Morbid Fact Du Jour for February 14, 2018

Today’s Contagious Yet Truly Morbid Fact!

Between August and November 1873 Shreveport, Louisiana lost one-quarter of its population (or about 2,500 out of 10,000) to the third greatest epidemic of yellow fever to strike the United States. About half of these died and the other half fled, never to return. Almost all of the roughly 1,200 victims are buried at Oakland Cemetery, 759 of them in a mass grave called the yellow fever mound, in the cemetery’s southwestern quadrant. The number of victims in this mound may be lower than the true figure, since the number was calculated from newspaper accounts which were not completely accurate.


Marker from Oakland Cemetery.

The following is a circa 1935 account of the epidemic by Mrs. Geo. T. Martin, one of Shreveport’s pioneer citizens:
 
“It was in August of 1873 when the fever began to rage in Shreveport.  Some of
the families moved away temporarily but those of us who could not leave went
through the most horrible time that Shreveport has ever known.
 
“I was married on Saturday, Sept. 10, 1873.  On the following Monday my
husband was taken sick with the fever and I nursed him until Thursday
following, when I, too, went to bed with chills and fever.  There were at the
time about fifty people dying each day from this disease.  Dr. Dalzell, one of
the finest men our city has ever known, worked night and day among the sick
trying to check the death rate.  What we would have done without him and the
others who helped him, shall never be known.  Businessmen who could not leave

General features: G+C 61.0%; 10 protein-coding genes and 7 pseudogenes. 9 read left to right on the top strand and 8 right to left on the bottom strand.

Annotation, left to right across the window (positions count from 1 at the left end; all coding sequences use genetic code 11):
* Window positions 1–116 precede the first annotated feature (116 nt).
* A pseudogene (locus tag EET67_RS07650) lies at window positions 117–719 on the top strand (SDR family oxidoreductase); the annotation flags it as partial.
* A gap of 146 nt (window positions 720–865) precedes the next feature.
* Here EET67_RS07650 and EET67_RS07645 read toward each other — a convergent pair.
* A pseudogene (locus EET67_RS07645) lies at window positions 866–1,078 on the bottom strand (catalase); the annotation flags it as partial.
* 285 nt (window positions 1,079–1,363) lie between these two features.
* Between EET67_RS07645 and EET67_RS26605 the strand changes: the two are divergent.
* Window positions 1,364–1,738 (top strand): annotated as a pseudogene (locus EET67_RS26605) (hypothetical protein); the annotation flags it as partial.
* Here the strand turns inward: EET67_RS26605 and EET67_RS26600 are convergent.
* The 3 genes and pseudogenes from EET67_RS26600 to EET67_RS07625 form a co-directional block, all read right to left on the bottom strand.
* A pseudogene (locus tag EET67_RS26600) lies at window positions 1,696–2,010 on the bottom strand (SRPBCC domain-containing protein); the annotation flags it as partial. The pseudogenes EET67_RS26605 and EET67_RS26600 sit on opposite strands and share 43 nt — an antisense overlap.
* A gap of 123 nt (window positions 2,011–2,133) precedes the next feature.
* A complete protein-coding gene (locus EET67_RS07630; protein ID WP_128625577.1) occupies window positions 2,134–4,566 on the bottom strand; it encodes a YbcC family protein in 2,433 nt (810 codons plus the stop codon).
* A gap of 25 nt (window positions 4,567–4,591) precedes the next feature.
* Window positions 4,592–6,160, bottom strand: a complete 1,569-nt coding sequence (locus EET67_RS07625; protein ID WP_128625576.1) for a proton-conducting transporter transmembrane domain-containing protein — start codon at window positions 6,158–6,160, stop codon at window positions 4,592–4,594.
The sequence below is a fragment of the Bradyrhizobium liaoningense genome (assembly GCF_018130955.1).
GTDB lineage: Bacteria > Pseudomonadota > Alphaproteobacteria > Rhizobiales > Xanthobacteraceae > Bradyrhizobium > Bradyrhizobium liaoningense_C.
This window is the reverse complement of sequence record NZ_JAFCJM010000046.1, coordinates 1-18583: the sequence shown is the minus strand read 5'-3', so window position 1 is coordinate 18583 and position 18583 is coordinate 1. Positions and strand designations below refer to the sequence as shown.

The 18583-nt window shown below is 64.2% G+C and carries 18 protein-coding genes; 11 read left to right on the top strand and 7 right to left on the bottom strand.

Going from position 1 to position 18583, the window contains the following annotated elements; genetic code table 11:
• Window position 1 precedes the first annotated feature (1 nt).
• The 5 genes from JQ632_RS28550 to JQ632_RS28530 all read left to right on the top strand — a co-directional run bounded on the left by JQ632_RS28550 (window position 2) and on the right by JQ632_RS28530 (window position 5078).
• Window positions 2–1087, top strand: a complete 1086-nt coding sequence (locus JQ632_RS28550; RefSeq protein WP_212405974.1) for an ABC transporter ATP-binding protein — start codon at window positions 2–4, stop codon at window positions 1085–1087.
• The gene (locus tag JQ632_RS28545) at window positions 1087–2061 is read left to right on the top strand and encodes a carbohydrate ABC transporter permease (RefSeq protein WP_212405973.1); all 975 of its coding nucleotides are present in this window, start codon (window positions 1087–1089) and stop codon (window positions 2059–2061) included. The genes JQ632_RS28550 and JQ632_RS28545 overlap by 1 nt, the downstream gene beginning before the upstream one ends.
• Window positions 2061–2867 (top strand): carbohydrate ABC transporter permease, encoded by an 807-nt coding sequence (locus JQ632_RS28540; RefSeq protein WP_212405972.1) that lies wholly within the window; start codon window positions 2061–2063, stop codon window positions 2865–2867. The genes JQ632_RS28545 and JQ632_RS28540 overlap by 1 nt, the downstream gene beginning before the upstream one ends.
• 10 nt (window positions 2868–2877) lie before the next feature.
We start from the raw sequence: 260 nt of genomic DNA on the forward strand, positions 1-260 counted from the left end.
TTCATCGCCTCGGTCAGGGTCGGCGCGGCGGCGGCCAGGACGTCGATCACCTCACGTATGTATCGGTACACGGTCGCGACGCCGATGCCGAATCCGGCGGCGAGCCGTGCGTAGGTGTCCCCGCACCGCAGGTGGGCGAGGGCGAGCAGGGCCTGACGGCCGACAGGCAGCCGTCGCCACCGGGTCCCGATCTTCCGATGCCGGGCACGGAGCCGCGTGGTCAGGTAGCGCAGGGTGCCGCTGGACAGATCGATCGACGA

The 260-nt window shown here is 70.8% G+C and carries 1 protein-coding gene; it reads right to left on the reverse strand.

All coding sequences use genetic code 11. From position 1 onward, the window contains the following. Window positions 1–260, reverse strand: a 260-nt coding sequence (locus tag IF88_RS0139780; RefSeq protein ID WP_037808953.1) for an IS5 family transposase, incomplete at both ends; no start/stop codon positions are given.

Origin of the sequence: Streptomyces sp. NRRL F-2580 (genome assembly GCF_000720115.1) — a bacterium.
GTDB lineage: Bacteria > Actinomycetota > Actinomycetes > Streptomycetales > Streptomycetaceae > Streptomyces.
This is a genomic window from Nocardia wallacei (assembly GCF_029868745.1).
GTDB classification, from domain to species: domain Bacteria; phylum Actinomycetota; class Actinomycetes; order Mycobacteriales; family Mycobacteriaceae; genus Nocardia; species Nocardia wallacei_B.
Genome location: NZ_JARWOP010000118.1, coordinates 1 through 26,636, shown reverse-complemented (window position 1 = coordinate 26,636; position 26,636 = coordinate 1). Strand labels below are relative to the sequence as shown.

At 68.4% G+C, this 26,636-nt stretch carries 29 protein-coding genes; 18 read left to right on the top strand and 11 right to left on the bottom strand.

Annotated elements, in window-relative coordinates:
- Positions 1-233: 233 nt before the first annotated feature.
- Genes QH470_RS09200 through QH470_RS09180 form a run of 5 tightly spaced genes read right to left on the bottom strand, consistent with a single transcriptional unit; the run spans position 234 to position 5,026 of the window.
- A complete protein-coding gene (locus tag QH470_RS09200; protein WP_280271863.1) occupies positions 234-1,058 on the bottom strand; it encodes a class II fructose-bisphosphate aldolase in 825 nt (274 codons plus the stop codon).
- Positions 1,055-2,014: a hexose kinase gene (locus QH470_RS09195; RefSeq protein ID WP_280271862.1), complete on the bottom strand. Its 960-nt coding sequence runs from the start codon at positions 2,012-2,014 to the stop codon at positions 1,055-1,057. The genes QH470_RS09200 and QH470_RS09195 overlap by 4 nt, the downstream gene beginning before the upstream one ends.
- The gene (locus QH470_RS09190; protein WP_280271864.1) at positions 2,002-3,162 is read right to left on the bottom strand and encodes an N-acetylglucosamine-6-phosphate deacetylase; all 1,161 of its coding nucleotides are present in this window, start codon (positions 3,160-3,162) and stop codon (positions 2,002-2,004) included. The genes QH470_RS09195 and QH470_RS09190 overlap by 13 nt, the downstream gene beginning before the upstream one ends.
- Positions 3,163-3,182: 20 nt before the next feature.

their work died by the score.  A newspaper clipping of one issue of the
Shreveport Times told of the heavy mortality in the business district.  The
business district was bounded by the levee, Crockett, Spring and Milam Streets
on one day, 12 men were listed as having been claimed by the fever.  Their
names were: Nathan Hoss, Willie Elstner, Jr., John Mundy, O.T. Collins, Henry
Prescott, James Hoss, Paph La Cossit (who married my foster sister), Chas. W.
Pomeroy, H.C. Silver, W. W. McCain, T.L. Walker, and a restaurant man.
 
“Graves were filled as fast as they could be dug.  All during the night horses
could be heard carrying the dead, and the moans and weeping of the bereaved
families swept over the town.  Girls who were well today were dead from the
terrible fever in a week’s time.  My husband was in the upper story of the
house where we were living at the time and I was downstairs.  ‘There were days
when I watched for them to carry up a casket for him, or maybe bring one to
me.  We were so sick, the plans had been made for our burial together.  As
fast as victims died, they were buried without much ceremony to ease the pain
of those left.  When entire families were swept out by the fever, their
clothes and everything in the house was burned.
 
“I shall never forget the day Whit McKeller died, I could hear him groaning
and crying out in his fever.  Nothing could be done to ease him.  He was in my
Aunt’s house at the time, and I ask Auntie often if he was dying.  She told me
that he was not, but I knew from her tone of voice that she did not mean it.
He died that day after he moaned and called out all day.  It was a fearful